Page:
UnitedHealthcare's Harken Health adding clinics in Chicago, Atlanta | (Minneapolis) Star-Tribune
Harken Health, the Minnetonka, Minn.-based insurer that offers free primary care at company-owned clinics, says it will add eight new health centers in Chicago and Atlanta by 2017. Launched late last year, Harken Health is an independent subsidiary of UnitedHealthcare that is focused on the individual market, including customers on new government-run health insurance exchanges.
New Jersey delays move to new Medicaid payment model for mental health services | NJSpotlight.com
Some organizations that provide behavioral-health treatment for New Jersey's poorest residents welcomed the state's decision to slow the transition to a new government payment model, giving them time to better protect these vulnerable patients as the decades-old system evolves.
City of Hope to partner with hospitals in San Fernando Valley, Torrance | Los Angeles Daily News
The partnership between City of Hope, based in Duarte, and Providence Little Company of Mary Medical Center Torrance and Providence Holy Cross Medical Center in Mission Hills, will increase cancer care and research expertise to areas served by both hospitals, officials from both medical centers said in a joint statement. City of Hope is a nationally recognized cancer care and treatment center.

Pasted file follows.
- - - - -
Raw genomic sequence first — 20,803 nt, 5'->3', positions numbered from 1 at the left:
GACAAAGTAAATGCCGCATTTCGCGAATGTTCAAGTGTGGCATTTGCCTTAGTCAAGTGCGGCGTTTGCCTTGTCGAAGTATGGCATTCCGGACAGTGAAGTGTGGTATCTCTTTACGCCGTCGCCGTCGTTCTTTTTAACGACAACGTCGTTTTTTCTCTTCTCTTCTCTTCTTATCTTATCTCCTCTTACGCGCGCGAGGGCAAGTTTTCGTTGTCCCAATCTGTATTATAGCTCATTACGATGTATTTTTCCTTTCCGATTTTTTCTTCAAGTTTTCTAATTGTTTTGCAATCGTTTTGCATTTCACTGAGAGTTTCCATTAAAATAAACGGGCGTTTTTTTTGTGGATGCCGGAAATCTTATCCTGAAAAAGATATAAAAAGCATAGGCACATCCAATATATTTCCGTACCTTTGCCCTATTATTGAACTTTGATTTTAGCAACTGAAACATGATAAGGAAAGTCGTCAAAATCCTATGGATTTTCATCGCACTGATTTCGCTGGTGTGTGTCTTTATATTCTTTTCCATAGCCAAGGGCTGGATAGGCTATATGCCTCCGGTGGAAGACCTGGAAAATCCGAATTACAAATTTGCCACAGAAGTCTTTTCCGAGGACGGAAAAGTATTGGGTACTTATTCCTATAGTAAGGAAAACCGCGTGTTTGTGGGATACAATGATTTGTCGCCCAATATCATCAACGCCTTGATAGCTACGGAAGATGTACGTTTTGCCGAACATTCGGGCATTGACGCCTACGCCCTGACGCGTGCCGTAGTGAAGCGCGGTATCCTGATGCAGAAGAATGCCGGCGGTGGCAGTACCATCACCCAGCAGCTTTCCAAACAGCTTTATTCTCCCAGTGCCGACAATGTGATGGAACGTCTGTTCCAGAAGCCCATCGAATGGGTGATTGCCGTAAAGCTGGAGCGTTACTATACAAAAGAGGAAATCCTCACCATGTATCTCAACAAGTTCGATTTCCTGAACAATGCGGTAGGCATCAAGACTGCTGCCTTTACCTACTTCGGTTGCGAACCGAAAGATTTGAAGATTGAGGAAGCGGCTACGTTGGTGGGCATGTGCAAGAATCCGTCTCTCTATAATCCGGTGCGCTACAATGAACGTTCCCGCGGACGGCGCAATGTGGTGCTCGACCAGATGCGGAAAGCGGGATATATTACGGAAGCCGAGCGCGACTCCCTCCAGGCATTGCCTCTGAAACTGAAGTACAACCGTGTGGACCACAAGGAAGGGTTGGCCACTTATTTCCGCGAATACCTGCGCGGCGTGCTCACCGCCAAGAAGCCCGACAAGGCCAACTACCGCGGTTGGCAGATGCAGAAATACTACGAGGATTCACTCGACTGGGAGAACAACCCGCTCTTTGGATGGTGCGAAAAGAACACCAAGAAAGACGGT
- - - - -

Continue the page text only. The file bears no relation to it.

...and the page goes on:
Surgery surprise: Small rural hospitals may be safer, less expensive for common operations | Medical Xpress
They may be in small towns. They may only have a couple of surgeons. But for common operations, they may be safer and less expensive than their larger cousins, a new study finds.
VA, Mayo ramp up telemedicine to increase patient access, satisfaction | Med City News
One of the most maligned healthcare systems in the U.S. and one of the most respected ones have something in common. They're both using telemedicine to improve patient care and save money.
Mobile pharma factory could disrupt the drug business | Public Radio WBUR Boston
A tabletop device being fine-tuned by MIT researchers could challenge manufacturing monopolies on pharmaceutical products. That possibility is exciting some biotech entrepreneurs and raising red flags for others as issues of intellectual property abound. The military is partially funding the work because the machines – which can crank out 1,000 pills a day – could be useful in remote areas during public health crises.